The Democrats have bet all their hopes on one outstanding witness.
But he may have engaged in criminal behavior that will blow their whole case to pieces.
Adam Schiff’s star witness could turn impeachment into a Democratic nightmare.
Lt. Col. Alexander Vindman made a great performance for the Democrats in the secret impeachment hearings.
He appeared in his army uniform, was a witness to the phone call between Trump and Ukraine President Volodymyr Zelensky, and moaned nicely for the Democrats about how concerning he found it.
The Democrats were so pleased with his performance that they scheduled him for the live show, or in other words the public impeachment hearing.
But the full 340-page document of Vindman’s testimony paints a different picture than the one that the media was willing to jump all over.
In fact, it raises some big problems that the Democrats will have to deal with.
The first one is that Vindman doesn’t have any new facts to offer in the case.
While he was a witness to the call between Trump and Zelensky, Vindman has not argued that the transcript of the call was inaccurate.
In fact, Vindman did the opposite and confirmed that the transcript was a “very accurate” representation of the call and that there were no edits made with ill intent.
While Vindman said that he felt that Trump’s conversation was wrong, he couldn’t give any legal reason for holding that claim.
Mostly he was worried that Ukraine would lose Democratic support if that call became public.
Another huge problem for Democrats is that Vindman may be the person who leaked the information to the whistleblower.
According to the Washington Examiner:
The only news in Vindman’s testimony was the fact that he had twice taken his concerns to Eisenberg. He also told his twin brother, Yevgeny Vindman, who is also an Army lieutenant colonel and serves as a National Security Council lawyer. He also told another NSC official, John Erath, and he gave what he characterized as a partial readout of the call to George Kent, a career State Department official who dealt with Ukraine. That led to an obvious question: Did Vindman take his concerns to anyone else? Did he discuss the Trump-Zelensky call with anyone else? It was a reasonable question and an important one. Republicans asked it time and time again. Vindman refused to answer, with his lawyer, Michael Volkov, sometimes belligerently joining in. Through it all, House Intelligence Committee Chairman Adam Schiff stood firm in favor of keeping his committee in the dark.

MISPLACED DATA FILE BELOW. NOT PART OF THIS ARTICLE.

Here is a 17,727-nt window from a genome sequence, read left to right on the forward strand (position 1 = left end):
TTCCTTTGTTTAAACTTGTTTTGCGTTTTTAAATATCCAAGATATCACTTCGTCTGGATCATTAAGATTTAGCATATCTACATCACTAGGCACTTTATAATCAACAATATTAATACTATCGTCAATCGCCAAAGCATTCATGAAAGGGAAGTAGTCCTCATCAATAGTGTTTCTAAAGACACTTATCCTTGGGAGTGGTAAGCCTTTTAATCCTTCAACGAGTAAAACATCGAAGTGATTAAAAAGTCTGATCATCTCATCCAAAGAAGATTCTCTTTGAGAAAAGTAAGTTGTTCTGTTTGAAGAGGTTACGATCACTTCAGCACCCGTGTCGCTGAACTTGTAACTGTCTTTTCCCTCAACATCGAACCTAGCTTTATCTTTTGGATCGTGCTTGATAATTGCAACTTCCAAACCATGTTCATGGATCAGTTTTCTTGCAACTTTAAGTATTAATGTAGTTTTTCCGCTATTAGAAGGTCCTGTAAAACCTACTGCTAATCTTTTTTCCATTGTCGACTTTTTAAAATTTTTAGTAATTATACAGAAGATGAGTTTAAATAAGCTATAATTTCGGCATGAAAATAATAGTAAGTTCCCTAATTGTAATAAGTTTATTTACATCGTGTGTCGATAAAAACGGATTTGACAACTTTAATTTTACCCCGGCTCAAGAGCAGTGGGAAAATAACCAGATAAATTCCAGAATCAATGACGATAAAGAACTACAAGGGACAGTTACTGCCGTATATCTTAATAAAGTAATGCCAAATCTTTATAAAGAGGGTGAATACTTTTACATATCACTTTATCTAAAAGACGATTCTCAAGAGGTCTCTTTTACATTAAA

Vindman openly conceded that he told other people about the call. The obvious suspicion from Republicans was that Vindman told the person who became the whistleblower, who reported the call to the Intelligence Community inspector general, and who, in a carefully crafted legal document, framed the issue in a way that Democrats have adopted in their drive to remove the president from office.
Vindman addressed the suspicion before anyone raised it. In his opening statement, he said, “I am not the whistleblower … I do not know who the whistleblower is and I would not feel comfortable to speculate as to the identity of the whistleblower.”
Fine, said Republicans. We won’t ask you who the whistleblower is. But if your story is that you were so concerned by the Trump-Zelensky issue that you reported it to Eisenberg, and also to others, well, who all did you tell? That is when the GOP hit a brick wall from Vindman, his lawyer Volkov, and, most importantly, Schiff. As chairman of the Intelligence Committee, charged with overseeing the intelligence community, Schiff might normally want to know about any intelligence community involvement in the matter under investigation. But in the Vindman deposition, Schiff strictly forbade any questions about it. “Can I just caution again,” he said at one point, “not to go into names of people affiliated with the IC in any way.” The purpose of it all was to protect the identity of the whistleblower, who Schiff incorrectly claimed has “a statutory right to anonymity.”
Vindman was a bureaucrat who was opposed to Trump; he witnessed the phone call, shared his concerns, and clammed up when he was probed about his contact with the whistleblower.
If he had concerns about the call, there are proper ways of dealing with them, gossiping about classified information around the government is not one of them.
Do you think Vindman is the person that leaked the information about the phone call to the whistleblower?
Let us know in the comments below.